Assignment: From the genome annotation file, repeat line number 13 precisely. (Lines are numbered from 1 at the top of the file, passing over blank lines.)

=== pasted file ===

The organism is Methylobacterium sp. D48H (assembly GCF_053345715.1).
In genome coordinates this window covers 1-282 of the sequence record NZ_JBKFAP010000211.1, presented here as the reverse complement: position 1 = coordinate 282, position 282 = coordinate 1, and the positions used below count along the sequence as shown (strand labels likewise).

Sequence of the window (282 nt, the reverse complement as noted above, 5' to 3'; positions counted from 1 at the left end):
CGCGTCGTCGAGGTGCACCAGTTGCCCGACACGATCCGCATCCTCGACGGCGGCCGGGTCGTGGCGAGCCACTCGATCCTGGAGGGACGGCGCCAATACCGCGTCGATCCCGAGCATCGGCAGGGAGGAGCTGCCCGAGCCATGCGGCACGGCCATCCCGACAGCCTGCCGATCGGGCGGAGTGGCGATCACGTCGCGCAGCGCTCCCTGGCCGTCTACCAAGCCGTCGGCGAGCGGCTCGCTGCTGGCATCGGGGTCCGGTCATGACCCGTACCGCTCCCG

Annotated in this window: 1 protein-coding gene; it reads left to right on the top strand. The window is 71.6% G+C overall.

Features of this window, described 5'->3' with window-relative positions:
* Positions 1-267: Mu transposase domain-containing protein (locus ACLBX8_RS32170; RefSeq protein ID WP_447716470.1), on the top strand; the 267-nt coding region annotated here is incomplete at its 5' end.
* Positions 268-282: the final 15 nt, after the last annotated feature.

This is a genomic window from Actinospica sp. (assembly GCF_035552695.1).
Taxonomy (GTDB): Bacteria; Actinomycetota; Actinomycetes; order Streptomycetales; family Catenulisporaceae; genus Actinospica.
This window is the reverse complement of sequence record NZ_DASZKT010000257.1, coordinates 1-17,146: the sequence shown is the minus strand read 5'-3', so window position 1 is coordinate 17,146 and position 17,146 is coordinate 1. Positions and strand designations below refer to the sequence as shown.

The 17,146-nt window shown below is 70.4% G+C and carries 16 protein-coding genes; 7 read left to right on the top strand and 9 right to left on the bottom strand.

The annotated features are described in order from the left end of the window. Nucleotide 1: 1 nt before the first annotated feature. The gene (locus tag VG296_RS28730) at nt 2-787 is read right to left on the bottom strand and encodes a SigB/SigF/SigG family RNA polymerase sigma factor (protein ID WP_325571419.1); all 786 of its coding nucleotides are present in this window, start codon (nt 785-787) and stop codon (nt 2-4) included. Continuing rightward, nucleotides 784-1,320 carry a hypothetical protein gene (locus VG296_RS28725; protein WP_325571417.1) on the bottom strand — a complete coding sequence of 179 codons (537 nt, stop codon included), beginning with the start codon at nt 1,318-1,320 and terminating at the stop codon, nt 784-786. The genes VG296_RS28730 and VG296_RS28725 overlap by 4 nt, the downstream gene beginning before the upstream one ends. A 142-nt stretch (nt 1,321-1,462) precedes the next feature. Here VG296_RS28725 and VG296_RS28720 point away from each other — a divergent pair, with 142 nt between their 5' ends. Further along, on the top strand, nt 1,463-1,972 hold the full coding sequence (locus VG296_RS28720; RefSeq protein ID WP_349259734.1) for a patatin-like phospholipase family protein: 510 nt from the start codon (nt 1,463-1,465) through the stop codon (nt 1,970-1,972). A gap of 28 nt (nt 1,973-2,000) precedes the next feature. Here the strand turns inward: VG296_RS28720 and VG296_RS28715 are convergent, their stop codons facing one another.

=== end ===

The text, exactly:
The annotated features are described in order from the left end of the window. Nucleotide 1: 1 nt before the first annotated feature. The gene (locus tag VG296_RS28730) at nt 2-787 is read right to left on the bottom strand and encodes a SigB/SigF/SigG family RNA polymerase sigma factor (protein ID WP_325571419.1); all 786 of its coding nucleotides are present in this window, start codon (nt 785-787) and stop codon (nt 2-4) included. Continuing rightward, nucleotides 784-1,320 carry a hypothetical protein gene (locus VG296_RS28725; protein WP_325571417.1) on the bottom strand — a complete coding sequence of 179 codons (537 nt, stop codon included), beginning with the start codon at nt 1,318-1,320 and terminating at the stop codon, nt 784-786. The genes VG296_RS28730 and VG296_RS28725 overlap by 4 nt, the downstream gene beginning before the upstream one ends. A 142-nt stretch (nt 1,321-1,462) precedes the next feature. Here VG296_RS28725 and VG296_RS28720 point away from each other — a divergent pair, with 142 nt between their 5' ends. Further along, on the top strand, nt 1,463-1,972 hold the full coding sequence (locus VG296_RS28720; RefSeq protein ID WP_349259734.1) for a patatin-like phospholipase family protein: 510 nt from the start codon (nt 1,463-1,465) through the stop codon (nt 1,970-1,972). A gap of 28 nt (nt 1,973-2,000) precedes the next feature. Here the strand turns inward: VG296_RS28720 and VG296_RS28715 are convergent, their stop codons facing one another.